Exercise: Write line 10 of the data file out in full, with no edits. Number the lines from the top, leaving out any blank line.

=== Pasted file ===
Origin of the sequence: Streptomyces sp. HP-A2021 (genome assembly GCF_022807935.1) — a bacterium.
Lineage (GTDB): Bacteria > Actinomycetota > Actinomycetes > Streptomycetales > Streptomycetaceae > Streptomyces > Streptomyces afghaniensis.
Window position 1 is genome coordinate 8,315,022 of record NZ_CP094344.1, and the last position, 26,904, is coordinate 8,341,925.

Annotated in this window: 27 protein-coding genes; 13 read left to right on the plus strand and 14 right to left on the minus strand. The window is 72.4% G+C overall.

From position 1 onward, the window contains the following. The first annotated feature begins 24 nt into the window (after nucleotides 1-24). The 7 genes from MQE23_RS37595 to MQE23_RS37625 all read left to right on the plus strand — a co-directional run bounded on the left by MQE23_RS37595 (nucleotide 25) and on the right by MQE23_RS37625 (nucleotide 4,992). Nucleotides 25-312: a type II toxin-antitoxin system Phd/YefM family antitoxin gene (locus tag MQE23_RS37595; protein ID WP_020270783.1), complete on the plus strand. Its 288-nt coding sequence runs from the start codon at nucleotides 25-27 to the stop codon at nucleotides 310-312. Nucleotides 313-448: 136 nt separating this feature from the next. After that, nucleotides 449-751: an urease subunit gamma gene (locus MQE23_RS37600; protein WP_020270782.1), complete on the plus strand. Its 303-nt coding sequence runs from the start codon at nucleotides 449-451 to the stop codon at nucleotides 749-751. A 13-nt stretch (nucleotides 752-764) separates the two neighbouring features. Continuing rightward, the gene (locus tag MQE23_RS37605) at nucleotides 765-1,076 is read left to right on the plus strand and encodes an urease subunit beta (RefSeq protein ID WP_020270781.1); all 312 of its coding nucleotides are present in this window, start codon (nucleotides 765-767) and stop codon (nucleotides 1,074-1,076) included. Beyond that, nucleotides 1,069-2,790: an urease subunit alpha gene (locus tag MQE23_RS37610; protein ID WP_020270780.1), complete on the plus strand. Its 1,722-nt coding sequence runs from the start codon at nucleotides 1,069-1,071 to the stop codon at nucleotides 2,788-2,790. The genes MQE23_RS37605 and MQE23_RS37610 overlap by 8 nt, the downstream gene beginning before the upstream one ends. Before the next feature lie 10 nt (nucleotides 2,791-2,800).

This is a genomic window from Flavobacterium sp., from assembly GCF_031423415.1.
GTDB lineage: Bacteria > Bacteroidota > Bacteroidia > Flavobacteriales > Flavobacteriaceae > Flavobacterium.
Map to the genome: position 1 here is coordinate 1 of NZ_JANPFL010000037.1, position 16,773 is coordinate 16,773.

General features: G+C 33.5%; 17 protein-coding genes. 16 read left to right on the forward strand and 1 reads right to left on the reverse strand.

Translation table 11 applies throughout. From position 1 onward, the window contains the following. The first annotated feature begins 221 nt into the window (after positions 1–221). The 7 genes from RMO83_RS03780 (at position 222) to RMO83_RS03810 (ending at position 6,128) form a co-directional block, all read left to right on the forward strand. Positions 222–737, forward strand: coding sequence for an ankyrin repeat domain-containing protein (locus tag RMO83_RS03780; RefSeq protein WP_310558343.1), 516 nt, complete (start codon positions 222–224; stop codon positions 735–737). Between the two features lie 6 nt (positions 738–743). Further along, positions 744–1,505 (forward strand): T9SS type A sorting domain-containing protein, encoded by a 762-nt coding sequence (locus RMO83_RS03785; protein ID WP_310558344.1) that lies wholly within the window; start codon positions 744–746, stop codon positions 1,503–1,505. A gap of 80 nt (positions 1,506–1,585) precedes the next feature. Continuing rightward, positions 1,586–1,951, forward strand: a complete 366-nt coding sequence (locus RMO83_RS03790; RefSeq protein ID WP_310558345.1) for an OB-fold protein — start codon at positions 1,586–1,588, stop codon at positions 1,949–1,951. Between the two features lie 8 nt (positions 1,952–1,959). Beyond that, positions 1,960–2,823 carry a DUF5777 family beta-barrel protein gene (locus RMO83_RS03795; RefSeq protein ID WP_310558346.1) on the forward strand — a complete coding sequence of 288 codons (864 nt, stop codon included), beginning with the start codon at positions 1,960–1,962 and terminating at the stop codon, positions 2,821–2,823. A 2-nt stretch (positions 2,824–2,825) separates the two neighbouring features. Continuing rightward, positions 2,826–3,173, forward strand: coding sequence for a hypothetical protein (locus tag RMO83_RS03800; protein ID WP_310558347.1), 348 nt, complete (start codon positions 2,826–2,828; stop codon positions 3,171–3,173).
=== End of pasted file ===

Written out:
Translation table 11 applies throughout. From position 1 onward, the window contains the following. The first annotated feature begins 221 nt into the window (after positions 1–221). The 7 genes from RMO83_RS03780 (at position 222) to RMO83_RS03810 (ending at position 6,128) form a co-directional block, all read left to right on the forward strand. Positions 222–737, forward strand: coding sequence for an ankyrin repeat domain-containing protein (locus tag RMO83_RS03780; RefSeq protein WP_310558343.1), 516 nt, complete (start codon positions 222–224; stop codon positions 735–737). Between the two features lie 6 nt (positions 738–743). Further along, positions 744–1,505 (forward strand): T9SS type A sorting domain-containing protein, encoded by a 762-nt coding sequence (locus RMO83_RS03785; protein ID WP_310558344.1) that lies wholly within the window; start codon positions 744–746, stop codon positions 1,503–1,505. A gap of 80 nt (positions 1,506–1,585) precedes the next feature. Continuing rightward, positions 1,586–1,951, forward strand: a complete 366-nt coding sequence (locus RMO83_RS03790; RefSeq protein ID WP_310558345.1) for an OB-fold protein — start codon at positions 1,586–1,588, stop codon at positions 1,949–1,951. Between the two features lie 8 nt (positions 1,952–1,959). Beyond that, positions 1,960–2,823 carry a DUF5777 family beta-barrel protein gene (locus RMO83_RS03795; RefSeq protein ID WP_310558346.1) on the forward strand — a complete coding sequence of 288 codons (864 nt, stop codon included), beginning with the start codon at positions 1,960–1,962 and terminating at the stop codon, positions 2,821–2,823. A 2-nt stretch (positions 2,824–2,825) separates the two neighbouring features. Continuing rightward, positions 2,826–3,173, forward strand: coding sequence for a hypothetical protein (locus tag RMO83_RS03800; protein ID WP_310558347.1), 348 nt, complete (start codon positions 2,826–2,828; stop codon positions 3,171–3,173).